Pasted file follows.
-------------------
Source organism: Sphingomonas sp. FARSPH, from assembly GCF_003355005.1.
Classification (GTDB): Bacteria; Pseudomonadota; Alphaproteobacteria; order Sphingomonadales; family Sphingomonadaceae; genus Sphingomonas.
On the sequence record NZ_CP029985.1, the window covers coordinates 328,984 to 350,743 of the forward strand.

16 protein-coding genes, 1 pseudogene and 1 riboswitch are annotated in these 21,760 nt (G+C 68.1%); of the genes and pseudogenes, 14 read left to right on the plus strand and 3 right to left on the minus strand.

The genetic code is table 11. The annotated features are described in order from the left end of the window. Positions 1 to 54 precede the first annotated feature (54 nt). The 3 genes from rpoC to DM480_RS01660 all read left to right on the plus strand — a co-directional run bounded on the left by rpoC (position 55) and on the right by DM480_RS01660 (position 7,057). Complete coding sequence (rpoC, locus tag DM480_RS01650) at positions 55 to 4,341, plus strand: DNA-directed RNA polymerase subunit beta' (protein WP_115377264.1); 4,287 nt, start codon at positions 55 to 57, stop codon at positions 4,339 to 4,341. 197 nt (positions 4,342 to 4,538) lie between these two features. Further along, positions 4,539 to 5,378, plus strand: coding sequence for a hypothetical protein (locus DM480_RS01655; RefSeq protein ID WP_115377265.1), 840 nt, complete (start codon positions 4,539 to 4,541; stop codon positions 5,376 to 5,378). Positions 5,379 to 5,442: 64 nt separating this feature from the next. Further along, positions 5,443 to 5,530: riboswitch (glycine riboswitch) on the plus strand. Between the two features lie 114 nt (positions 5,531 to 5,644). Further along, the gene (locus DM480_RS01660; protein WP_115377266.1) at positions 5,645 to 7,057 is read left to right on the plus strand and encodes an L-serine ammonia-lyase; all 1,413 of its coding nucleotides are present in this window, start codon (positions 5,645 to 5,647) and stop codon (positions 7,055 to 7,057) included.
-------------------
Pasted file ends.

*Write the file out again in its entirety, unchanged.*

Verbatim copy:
Source organism: Sphingomonas sp. FARSPH, from assembly GCF_003355005.1.
Classification (GTDB): Bacteria; Pseudomonadota; Alphaproteobacteria; order Sphingomonadales; family Sphingomonadaceae; genus Sphingomonas.
On the sequence record NZ_CP029985.1, the window covers coordinates 328,984 to 350,743 of the forward strand.

16 protein-coding genes, 1 pseudogene and 1 riboswitch are annotated in these 21,760 nt (G+C 68.1%); of the genes and pseudogenes, 14 read left to right on the plus strand and 3 right to left on the minus strand.

The genetic code is table 11. The annotated features are described in order from the left end of the window. Positions 1 to 54 precede the first annotated feature (54 nt). The 3 genes from rpoC to DM480_RS01660 all read left to right on the plus strand — a co-directional run bounded on the left by rpoC (position 55) and on the right by DM480_RS01660 (position 7,057). Complete coding sequence (rpoC, locus tag DM480_RS01650) at positions 55 to 4,341, plus strand: DNA-directed RNA polymerase subunit beta' (protein WP_115377264.1); 4,287 nt, start codon at positions 55 to 57, stop codon at positions 4,339 to 4,341. 197 nt (positions 4,342 to 4,538) lie between these two features. Further along, positions 4,539 to 5,378, plus strand: coding sequence for a hypothetical protein (locus DM480_RS01655; RefSeq protein ID WP_115377265.1), 840 nt, complete (start codon positions 4,539 to 4,541; stop codon positions 5,376 to 5,378). Positions 5,379 to 5,442: 64 nt separating this feature from the next. Further along, positions 5,443 to 5,530: riboswitch (glycine riboswitch) on the plus strand. Between the two features lie 114 nt (positions 5,531 to 5,644). Further along, the gene (locus DM480_RS01660; protein WP_115377266.1) at positions 5,645 to 7,057 is read left to right on the plus strand and encodes an L-serine ammonia-lyase; all 1,413 of its coding nucleotides are present in this window, start codon (positions 5,645 to 5,647) and stop codon (positions 7,055 to 7,057) included.